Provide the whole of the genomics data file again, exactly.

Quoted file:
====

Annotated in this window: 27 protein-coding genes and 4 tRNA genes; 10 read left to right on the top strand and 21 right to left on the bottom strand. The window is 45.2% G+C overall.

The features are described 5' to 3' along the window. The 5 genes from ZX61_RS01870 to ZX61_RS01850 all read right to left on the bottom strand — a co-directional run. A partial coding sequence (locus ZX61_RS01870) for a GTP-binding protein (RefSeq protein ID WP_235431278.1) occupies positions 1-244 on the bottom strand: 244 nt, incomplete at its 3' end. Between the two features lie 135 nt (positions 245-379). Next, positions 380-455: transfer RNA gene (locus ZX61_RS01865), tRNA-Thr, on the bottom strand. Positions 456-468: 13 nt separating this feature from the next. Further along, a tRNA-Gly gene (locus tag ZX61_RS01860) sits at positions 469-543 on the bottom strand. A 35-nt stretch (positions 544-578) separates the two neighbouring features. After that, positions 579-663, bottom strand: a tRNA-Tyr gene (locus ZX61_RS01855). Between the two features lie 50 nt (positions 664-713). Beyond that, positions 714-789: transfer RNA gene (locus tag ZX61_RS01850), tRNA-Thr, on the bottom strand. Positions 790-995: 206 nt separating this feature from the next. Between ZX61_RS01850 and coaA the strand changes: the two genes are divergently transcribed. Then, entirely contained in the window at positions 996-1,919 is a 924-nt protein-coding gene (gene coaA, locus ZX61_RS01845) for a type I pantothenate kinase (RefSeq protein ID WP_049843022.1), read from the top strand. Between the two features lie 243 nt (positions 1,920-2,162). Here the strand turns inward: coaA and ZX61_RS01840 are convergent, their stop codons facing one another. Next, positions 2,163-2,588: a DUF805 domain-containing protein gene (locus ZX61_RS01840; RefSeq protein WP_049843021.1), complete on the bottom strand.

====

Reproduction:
Annotated in this window: 27 protein-coding genes and 4 tRNA genes; 10 read left to right on the top strand and 21 right to left on the bottom strand. The window is 45.2% G+C overall.

The features are described 5' to 3' along the window. The 5 genes from ZX61_RS01870 to ZX61_RS01850 all read right to left on the bottom strand — a co-directional run. A partial coding sequence (locus ZX61_RS01870) for a GTP-binding protein (RefSeq protein ID WP_235431278.1) occupies positions 1-244 on the bottom strand: 244 nt, incomplete at its 3' end. Between the two features lie 135 nt (positions 245-379). Next, positions 380-455: transfer RNA gene (locus ZX61_RS01865), tRNA-Thr, on the bottom strand. Positions 456-468: 13 nt separating this feature from the next. Further along, a tRNA-Gly gene (locus tag ZX61_RS01860) sits at positions 469-543 on the bottom strand. A 35-nt stretch (positions 544-578) separates the two neighbouring features. After that, positions 579-663, bottom strand: a tRNA-Tyr gene (locus ZX61_RS01855). Between the two features lie 50 nt (positions 664-713). Beyond that, positions 714-789: transfer RNA gene (locus tag ZX61_RS01850), tRNA-Thr, on the bottom strand. Positions 790-995: 206 nt separating this feature from the next. Between ZX61_RS01850 and coaA the strand changes: the two genes are divergently transcribed. Then, entirely contained in the window at positions 996-1,919 is a 924-nt protein-coding gene (gene coaA, locus ZX61_RS01845) for a type I pantothenate kinase (RefSeq protein ID WP_049843022.1), read from the top strand. Between the two features lie 243 nt (positions 1,920-2,162). Here the strand turns inward: coaA and ZX61_RS01840 are convergent, their stop codons facing one another. Next, positions 2,163-2,588: a DUF805 domain-containing protein gene (locus ZX61_RS01840; RefSeq protein WP_049843021.1), complete on the bottom strand.